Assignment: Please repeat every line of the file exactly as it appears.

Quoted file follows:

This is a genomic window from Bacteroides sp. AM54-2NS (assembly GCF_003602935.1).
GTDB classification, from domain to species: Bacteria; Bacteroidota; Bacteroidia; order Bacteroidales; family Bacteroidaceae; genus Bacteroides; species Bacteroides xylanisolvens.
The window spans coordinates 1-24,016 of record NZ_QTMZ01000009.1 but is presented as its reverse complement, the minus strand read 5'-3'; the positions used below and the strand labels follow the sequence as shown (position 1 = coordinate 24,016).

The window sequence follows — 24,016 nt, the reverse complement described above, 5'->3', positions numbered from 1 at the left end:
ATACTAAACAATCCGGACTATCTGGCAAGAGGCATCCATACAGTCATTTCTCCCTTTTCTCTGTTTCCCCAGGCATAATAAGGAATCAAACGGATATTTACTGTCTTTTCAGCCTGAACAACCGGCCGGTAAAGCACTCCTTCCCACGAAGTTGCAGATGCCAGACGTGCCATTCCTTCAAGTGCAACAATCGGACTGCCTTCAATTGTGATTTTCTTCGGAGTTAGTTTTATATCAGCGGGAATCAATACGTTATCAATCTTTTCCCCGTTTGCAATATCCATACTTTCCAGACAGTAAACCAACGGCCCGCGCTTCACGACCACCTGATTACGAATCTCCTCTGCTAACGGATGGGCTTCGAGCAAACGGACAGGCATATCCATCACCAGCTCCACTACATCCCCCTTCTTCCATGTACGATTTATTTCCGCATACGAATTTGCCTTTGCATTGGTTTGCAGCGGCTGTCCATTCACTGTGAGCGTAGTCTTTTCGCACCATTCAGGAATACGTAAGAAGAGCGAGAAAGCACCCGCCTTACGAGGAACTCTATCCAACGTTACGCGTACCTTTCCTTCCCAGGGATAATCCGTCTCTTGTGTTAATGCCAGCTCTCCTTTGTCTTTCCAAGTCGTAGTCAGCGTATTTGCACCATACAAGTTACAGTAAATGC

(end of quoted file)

This is a genomic window from Bacteroides sp. AM54-2NS (assembly GCF_003602935.1).
GTDB classification, from domain to species: Bacteria; Bacteroidota; Bacteroidia; order Bacteroidales; family Bacteroidaceae; genus Bacteroides; species Bacteroides xylanisolvens.
The window spans coordinates 1-24,016 of record NZ_QTMZ01000009.1 but is presented as its reverse complement, the minus strand read 5'-3'; the positions used below and the strand labels follow the sequence as shown (position 1 = coordinate 24,016).

The window sequence follows — 24,016 nt, the reverse complement described above, 5'->3', positions numbered from 1 at the left end:
ATACTAAACAATCCGGACTATCTGGCAAGAGGCATCCATACAGTCATTTCTCCCTTTTCTCTGTTTCCCCAGGCATAATAAGGAATCAAACGGATATTTACTGTCTTTTCAGCCTGAACAACCGGCCGGTAAAGCACTCCTTCCCACGAAGTTGCAGATGCCAGACGTGCCATTCCTTCAAGTGCAACAATCGGACTGCCTTCAATTGTGATTTTCTTCGGAGTTAGTTTTATATCAGCGGGAATCAATACGTTATCAATCTTTTCCCCGTTTGCAATATCCATACTTTCCAGACAGTAAACCAACGGCCCGCGCTTCACGACCACCTGATTACGAATCTCCTCTGCTAACGGATGGGCTTCGAGCAAACGGACAGGCATATCCATCACCAGCTCCACTACATCCCCCTTCTTCCATGTACGATTTATTTCCGCATACGAATTTGCCTTTGCATTGGTTTGCAGCGGCTGTCCATTCACTGTGAGCGTAGTCTTTTCGCACCATTCAGGAATACGTAAGAAGAGCGAGAAAGCACCCGCCTTACGAGGAACTCTATCCAACGTTACGCGTACCTTTCCTTCCCAGGGATAATCCGTCTCTTGTGTTAATGCCAGCTCTCCTTTGTCTTTCCAAGTCGTAGTCAGCGTATTTGCACCATACAAGTTACAGTAAATGC